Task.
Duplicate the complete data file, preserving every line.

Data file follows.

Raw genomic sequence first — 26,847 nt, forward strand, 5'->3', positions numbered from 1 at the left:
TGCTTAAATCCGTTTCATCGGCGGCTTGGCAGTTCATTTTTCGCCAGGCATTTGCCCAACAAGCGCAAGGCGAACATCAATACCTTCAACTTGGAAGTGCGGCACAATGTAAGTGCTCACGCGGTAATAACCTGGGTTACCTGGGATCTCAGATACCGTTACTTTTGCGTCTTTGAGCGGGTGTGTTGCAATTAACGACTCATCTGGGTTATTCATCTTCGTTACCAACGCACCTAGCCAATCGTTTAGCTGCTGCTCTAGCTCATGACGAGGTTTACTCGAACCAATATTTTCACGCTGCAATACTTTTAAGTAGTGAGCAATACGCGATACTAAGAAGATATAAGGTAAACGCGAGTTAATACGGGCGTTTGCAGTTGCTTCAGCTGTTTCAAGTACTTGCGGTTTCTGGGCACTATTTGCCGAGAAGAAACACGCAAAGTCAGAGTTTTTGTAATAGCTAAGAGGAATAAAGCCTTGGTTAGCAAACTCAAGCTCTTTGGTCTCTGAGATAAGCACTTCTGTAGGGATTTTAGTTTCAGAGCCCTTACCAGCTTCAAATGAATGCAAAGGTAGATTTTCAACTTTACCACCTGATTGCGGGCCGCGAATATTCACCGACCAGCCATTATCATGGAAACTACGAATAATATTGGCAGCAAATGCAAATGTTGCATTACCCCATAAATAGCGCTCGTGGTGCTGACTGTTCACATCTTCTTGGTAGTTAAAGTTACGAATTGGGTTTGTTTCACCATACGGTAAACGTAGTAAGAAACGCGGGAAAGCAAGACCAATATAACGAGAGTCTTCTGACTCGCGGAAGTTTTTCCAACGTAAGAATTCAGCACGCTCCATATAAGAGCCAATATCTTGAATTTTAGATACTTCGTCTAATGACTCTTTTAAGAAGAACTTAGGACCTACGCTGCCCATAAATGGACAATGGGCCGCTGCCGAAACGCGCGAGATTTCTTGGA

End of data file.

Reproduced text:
Raw genomic sequence first — 26,847 nt, forward strand, 5'->3', positions numbered from 1 at the left:
TGCTTAAATCCGTTTCATCGGCGGCTTGGCAGTTCATTTTTCGCCAGGCATTTGCCCAACAAGCGCAAGGCGAACATCAATACCTTCAACTTGGAAGTGCGGCACAATGTAAGTGCTCACGCGGTAATAACCTGGGTTACCTGGGATCTCAGATACCGTTACTTTTGCGTCTTTGAGCGGGTGTGTTGCAATTAACGACTCATCTGGGTTATTCATCTTCGTTACCAACGCACCTAGCCAATCGTTTAGCTGCTGCTCTAGCTCATGACGAGGTTTACTCGAACCAATATTTTCACGCTGCAATACTTTTAAGTAGTGAGCAATACGCGATACTAAGAAGATATAAGGTAAACGCGAGTTAATACGGGCGTTTGCAGTTGCTTCAGCTGTTTCAAGTACTTGCGGTTTCTGGGCACTATTTGCCGAGAAGAAACACGCAAAGTCAGAGTTTTTGTAATAGCTAAGAGGAATAAAGCCTTGGTTAGCAAACTCAAGCTCTTTGGTCTCTGAGATAAGCACTTCTGTAGGGATTTTAGTTTCAGAGCCCTTACCAGCTTCAAATGAATGCAAAGGTAGATTTTCAACTTTACCACCTGATTGCGGGCCGCGAATATTCACCGACCAGCCATTATCATGGAAACTACGAATAATATTGGCAGCAAATGCAAATGTTGCATTACCCCATAAATAGCGCTCGTGGTGCTGACTGTTCACATCTTCTTGGTAGTTAAAGTTACGAATTGGGTTTGTTTCACCATACGGTAAACGTAGTAAGAAACGCGGGAAAGCAAGACCAATATAACGAGAGTCTTCTGACTCGCGGAAGTTTTTCCAACGTAAGAATTCAGCACGCTCCATATAAGAGCCAATATCTTGAATTTTAGATACTTCGTCTAATGACTCTTTTAAGAAGAACTTAGGACCTACGCTGCCCATAAATGGACAATGGGCCGCTGCCGAAACGCGCGAGATTTCTTGGA